Remember Apollo days: Spaceships had always 2 jets located at opposite positions wrt. the center of mass (and in opposite directions), which were fired simultaneously to make the ship rotate. Yes you could rotate the ship with just one jet, but that would cause linear acceleration, too. I think they knew why they had to install 2 jets, even though that was more expensive.

12. Aug 7, 2003

Loren Booda

russ_watters
Can you prove the latter assertion?

13. Aug 8, 2003

Staff: Mentor

Yeah, but frankly it would take me more effort than I feel like right now. If you've already looked at the equations though, you can easily figure it out for yourself. I'll get you started:

The lower the moment of inertia for a given mass, the faster something will spin, right? Thats kinda the definition of moment of inertia. Moment of inertia depends on mass distribution and there is no theoretical limit on how you distribute the mass. You can never quite get to zero moment of inertia, but you can get as close as you are willing to take the effort to get. Which means infinite rotational rate. And the linear speed for a given mass and radius will always be the same (assuming you mean IMPULSE, not just force).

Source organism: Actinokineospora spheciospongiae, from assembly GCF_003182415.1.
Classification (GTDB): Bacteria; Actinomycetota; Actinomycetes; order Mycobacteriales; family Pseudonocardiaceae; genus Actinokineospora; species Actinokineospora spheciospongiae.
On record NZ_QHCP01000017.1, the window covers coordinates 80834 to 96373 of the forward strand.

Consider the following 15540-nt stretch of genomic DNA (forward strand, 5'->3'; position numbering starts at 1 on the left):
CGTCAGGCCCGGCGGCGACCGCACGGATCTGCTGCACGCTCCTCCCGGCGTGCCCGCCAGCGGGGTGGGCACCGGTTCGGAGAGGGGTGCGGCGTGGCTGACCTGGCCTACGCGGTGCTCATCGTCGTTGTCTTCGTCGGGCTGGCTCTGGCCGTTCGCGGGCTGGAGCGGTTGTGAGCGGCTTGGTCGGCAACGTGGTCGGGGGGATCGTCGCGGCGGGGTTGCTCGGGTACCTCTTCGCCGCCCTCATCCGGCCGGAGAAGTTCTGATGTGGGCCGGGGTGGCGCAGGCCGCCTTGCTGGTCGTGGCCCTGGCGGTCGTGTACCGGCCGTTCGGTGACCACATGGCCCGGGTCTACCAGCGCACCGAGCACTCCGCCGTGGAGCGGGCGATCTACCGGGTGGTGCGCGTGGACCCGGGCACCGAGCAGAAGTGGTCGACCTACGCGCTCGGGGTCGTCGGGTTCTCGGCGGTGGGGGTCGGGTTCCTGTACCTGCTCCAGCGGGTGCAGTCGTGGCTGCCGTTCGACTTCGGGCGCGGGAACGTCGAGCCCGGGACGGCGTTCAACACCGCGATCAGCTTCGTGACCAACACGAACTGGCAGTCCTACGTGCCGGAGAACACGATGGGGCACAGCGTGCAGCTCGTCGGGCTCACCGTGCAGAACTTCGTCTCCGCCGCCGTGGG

So its a limit problem - derive or find the equation relating moment of inertia to rotational rate and take the limit as I -> 0.

Last edited: Aug 8, 2003
14. Aug 8, 2003

arcnets

Yes sure, but in the initial post, Loren said 'ball of constant density'.

I think this can be done if we treat it as an elastic collision problem.

Let's assume that a particle of mass M and velocity V is fired away tangentially from the ball's surface (much like in my Apollo example, for the 1-jet case). Assume that M << m where m is the ball's mass.

Initial energy: Ei = 1/2 M V2.
Initial momentum: pi = MV.

Final energy: Ef = 1/2 m v2 + 1/2 I w2
Final momentum: pf = mv.

For a full sphere, I = 2/5 m r2,
so
Ef = 1/2 m v2 + 1/5 m r2w2.